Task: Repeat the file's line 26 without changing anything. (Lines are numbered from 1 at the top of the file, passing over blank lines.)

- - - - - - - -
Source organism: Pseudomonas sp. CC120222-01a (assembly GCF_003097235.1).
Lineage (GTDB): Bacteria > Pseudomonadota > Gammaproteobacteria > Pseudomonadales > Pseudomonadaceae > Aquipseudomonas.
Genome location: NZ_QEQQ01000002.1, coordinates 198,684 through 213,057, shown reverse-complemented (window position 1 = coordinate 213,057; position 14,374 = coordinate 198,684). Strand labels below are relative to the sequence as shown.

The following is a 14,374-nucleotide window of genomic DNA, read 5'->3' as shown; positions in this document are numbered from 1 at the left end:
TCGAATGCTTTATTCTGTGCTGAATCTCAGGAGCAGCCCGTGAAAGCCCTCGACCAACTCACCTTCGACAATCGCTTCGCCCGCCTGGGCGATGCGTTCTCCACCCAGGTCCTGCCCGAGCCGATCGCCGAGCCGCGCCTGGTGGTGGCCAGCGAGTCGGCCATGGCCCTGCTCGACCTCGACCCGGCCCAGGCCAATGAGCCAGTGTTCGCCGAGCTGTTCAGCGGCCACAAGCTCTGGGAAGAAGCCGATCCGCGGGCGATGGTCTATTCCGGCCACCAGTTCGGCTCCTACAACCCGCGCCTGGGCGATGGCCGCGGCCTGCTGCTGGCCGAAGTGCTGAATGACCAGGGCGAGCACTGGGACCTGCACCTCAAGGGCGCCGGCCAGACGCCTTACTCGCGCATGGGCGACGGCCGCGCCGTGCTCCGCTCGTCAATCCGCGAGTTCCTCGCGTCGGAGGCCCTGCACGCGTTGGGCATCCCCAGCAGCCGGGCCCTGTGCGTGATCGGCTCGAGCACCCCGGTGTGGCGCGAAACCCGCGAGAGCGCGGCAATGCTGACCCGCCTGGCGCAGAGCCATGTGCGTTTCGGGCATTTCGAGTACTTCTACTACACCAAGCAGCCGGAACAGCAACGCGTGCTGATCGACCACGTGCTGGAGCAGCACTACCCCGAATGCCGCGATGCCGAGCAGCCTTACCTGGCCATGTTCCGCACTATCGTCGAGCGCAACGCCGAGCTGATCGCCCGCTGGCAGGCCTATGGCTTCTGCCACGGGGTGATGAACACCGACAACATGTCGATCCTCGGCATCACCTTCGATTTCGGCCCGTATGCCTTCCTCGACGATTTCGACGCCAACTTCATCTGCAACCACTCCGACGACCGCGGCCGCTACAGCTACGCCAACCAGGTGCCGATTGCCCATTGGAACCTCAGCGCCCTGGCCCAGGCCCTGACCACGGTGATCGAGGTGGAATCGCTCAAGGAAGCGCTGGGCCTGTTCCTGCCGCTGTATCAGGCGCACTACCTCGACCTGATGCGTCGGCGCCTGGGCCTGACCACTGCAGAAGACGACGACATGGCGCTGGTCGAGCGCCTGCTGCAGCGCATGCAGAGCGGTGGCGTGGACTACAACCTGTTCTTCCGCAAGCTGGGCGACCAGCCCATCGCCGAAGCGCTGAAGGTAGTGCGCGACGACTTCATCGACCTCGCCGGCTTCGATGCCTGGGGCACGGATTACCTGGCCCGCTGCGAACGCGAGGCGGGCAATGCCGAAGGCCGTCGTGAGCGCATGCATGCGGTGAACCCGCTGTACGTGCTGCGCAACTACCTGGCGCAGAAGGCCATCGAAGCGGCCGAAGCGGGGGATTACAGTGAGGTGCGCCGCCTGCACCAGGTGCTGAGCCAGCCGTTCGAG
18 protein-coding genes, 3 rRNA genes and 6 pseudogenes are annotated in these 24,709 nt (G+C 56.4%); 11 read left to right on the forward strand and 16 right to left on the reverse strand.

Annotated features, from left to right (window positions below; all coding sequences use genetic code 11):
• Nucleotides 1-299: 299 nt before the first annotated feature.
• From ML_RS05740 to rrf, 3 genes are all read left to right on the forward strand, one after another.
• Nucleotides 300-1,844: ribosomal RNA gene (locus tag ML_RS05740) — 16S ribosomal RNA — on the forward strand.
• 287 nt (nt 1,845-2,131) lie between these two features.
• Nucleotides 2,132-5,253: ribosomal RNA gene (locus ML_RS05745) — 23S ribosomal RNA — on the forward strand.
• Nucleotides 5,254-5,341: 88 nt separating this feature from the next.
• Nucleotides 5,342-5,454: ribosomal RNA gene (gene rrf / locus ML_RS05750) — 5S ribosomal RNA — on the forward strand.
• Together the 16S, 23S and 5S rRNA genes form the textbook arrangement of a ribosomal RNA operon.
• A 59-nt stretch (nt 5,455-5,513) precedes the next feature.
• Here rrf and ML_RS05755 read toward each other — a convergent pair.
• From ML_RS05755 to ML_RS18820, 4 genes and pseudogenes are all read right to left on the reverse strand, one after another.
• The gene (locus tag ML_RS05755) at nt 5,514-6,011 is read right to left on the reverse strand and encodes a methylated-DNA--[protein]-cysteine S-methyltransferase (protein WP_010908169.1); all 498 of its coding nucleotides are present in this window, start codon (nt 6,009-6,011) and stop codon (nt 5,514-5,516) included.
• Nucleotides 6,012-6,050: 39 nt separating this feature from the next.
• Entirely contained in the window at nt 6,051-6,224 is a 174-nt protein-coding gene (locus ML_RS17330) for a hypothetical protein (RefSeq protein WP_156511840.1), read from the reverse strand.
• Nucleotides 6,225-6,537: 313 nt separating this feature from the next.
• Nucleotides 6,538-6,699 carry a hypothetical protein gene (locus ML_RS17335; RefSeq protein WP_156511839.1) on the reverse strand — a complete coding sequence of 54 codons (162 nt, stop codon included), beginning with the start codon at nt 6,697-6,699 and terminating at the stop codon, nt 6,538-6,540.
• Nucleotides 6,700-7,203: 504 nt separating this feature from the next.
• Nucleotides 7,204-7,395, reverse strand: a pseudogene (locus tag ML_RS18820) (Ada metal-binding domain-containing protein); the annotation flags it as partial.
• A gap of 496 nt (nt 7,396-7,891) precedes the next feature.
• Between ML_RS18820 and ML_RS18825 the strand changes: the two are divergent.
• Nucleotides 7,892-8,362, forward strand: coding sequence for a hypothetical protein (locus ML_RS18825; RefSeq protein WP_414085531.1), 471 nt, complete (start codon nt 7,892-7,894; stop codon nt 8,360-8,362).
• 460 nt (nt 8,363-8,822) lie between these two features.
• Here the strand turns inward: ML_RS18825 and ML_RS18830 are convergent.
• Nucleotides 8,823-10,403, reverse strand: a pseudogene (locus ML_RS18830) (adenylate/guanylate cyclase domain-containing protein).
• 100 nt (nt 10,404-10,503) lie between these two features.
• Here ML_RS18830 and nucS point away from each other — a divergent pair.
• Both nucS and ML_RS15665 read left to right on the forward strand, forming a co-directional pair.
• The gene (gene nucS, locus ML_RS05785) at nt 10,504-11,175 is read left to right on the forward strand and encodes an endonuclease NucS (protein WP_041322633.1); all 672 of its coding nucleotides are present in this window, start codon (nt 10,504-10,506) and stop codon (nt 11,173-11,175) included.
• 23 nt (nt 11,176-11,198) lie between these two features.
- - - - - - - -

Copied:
• A gap of 496 nt (nt 7,396-7,891) precedes the next feature.